The birth of photojournalism came from recording images of war and other important events. Among the first events usually pointed to as the beginnings of photojournalism are the June Days 1848 workers revolt in France, the Crimean War of 1853 - 1856, and the US Civil War of 1861 - 1865.
The first news event with a surviving photograph recording it was an arrest of a man in France in 1847. The name of the photojournalist is lost, but his image survives.
Another pioneer in photojournalism was Mathew Brady. Learn more about him in the video above by the Smithsonian Magazine.
First Photograph of a Sitting US President
By Mathew Brady - This image is available from the United States Library of Congress's Prints and Photographs divisionunder the digital ID cph.3g06742.
The first photographic image of a US president in office was taken of James K Polk in 1849. Fitting in a way, because it was during Polk’s presidency that the USA grew by the additions of Texas, California, and New Mexico.
All of which contain beautiful areas which were captured as fantastic photographs by the new breed of artist/scientists made possible by early photography known as naturalists. Along with photojournalists and portrait artists, naturalists had a big part in spreading the popularity of photography.
First Aerial Photograph
Way before drones controlled by a smartphone or even early airplanes, photographers were figuring out how to take photographs from a vantage point high above the ground. Balloons were the obvious choice. They had to be manned balloons, since there was no reliable way to remotely trigger a camera yet.
In 1860, James Wallace Black rode up in a balloon to the height of about 2000 feet above Boston, Massachusetts. He titled the resulting image “Boston, as the Eagle and the Wild Goose See It”.
First Color Photograph
The process involved was complicated, but the results were amazing. The camera operator was inventor and engineer Thomas Sutton, who later invented the idea of the single lens reflex or SLR and also an early version of a panoramic camera.
The color process used was developed by scientist James Clerk Maxwell and involved taking 3 images through different color filters.
This image was taken in England in 1861.
Learn all about it in the video above by Short Form Docs.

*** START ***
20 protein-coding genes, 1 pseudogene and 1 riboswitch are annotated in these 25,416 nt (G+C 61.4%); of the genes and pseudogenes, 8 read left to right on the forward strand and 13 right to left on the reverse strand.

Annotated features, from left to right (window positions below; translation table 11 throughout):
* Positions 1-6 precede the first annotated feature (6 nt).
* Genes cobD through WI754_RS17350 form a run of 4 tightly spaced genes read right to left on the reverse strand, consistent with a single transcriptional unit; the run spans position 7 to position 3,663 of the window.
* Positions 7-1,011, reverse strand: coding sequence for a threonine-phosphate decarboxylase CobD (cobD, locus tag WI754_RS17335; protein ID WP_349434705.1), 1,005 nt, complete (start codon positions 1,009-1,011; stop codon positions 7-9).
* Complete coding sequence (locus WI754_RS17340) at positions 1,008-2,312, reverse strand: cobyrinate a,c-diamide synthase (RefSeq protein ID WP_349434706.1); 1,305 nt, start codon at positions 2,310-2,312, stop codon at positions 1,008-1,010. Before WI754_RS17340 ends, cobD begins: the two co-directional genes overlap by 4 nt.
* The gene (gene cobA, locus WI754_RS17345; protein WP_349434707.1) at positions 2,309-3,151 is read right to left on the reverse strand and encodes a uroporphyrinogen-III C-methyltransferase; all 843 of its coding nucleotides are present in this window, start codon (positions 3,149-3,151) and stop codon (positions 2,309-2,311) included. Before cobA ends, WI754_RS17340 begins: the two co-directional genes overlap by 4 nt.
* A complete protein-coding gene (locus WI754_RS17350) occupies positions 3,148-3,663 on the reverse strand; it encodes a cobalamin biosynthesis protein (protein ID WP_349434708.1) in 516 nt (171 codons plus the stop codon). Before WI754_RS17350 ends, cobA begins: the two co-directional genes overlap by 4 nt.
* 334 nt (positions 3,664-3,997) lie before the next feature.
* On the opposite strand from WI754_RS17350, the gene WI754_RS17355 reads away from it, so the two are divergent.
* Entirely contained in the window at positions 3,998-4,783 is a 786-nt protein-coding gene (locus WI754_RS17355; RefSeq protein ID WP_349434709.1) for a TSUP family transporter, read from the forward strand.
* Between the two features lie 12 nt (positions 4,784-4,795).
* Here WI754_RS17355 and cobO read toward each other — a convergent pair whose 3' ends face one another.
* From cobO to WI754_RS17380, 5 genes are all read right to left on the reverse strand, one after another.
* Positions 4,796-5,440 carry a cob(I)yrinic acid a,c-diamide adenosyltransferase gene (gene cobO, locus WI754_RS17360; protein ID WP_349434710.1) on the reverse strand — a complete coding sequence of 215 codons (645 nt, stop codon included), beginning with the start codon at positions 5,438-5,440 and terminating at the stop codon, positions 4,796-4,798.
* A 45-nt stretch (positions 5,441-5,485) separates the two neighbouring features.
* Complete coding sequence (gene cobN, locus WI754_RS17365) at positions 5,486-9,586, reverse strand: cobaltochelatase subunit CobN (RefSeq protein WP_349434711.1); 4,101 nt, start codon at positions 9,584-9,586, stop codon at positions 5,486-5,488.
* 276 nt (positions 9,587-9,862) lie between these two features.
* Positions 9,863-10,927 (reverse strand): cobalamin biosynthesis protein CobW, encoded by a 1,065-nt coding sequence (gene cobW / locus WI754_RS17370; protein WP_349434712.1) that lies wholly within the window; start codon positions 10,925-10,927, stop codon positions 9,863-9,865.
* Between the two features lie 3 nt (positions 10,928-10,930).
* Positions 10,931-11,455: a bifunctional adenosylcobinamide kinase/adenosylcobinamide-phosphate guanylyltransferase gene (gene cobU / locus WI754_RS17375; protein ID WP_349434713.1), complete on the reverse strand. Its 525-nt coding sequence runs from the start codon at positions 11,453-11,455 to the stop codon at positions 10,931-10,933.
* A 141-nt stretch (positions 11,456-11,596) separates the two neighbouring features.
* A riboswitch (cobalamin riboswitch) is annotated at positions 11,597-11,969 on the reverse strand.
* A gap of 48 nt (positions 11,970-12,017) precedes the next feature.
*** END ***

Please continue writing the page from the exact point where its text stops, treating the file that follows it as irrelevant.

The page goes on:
First Tornado Photograph
Can you imagine? Storm chasing without a car, cell phone, radar map, or a digital camera?!
Take a good look at this amazing image. A.A. Adams took it in 1884, in of all places Kansas. Today, Tornado Alley is full of storm chasing meteorologists every Spring. This storm sprung on April 26th, 1884.
Before this photo, the only way anyone ever saw a tornado was as a drawing or illustration in a newspaper or textbook, or by being in the vicinity of one of these violent storms and viewing it in person.
First Photo from Outer Space
We fast forward quite a few years, skipping many outstanding innovations in photographic technologies. It’s not that there weren’t a lot of photographic firsts in the early 20th Century, but rather that we were looking for some extreme examples to include in this list.
On October 24th, 1946, a team of scientists working for the government launched a captured German V-2 rocket with a camera mounted in it. The launch was from a base in New Mexico, USA and the image of the Earth was taken from a height of 65 miles.
Get more details about this photo in the video above by RedBled - Adult Education.
First Digital Photograph
Though the first self contained digital camera wasn’t invented until 1975 by a Kodak engineer, the first digitally produced image was taken in 1957 by Russel Kirsch. He scanned the original film image to a computer with a resolution of 176x176 pixels. The computer memory couldn’t handle any higher resolution.
This image is shown in the short video above by Everything Jay.
First Portrait Photograph on the Moon
Image credit: NASA [Public domain] via Wikimedia Commons
Here we are back with the scientists studying space. There is always going to be a link between science and art in photography.
The image is of the second human to step foot on a celestial body that wasn't the Earth, Buzz Aldrin. Taken by the first man to take one giant leap, Neil Armstrong. The camera was a Hasselblad, the film was Kodak, the date was July 20th, 1969.
How Many More Photographic Firsts Will There Be?
The beauty of this question is that there is no way we can answer it. Photography continues to grow, photographers continue to innovate, and the worlds of science and art continue to collide.
I wonder what this type of list will include in the next 100 years?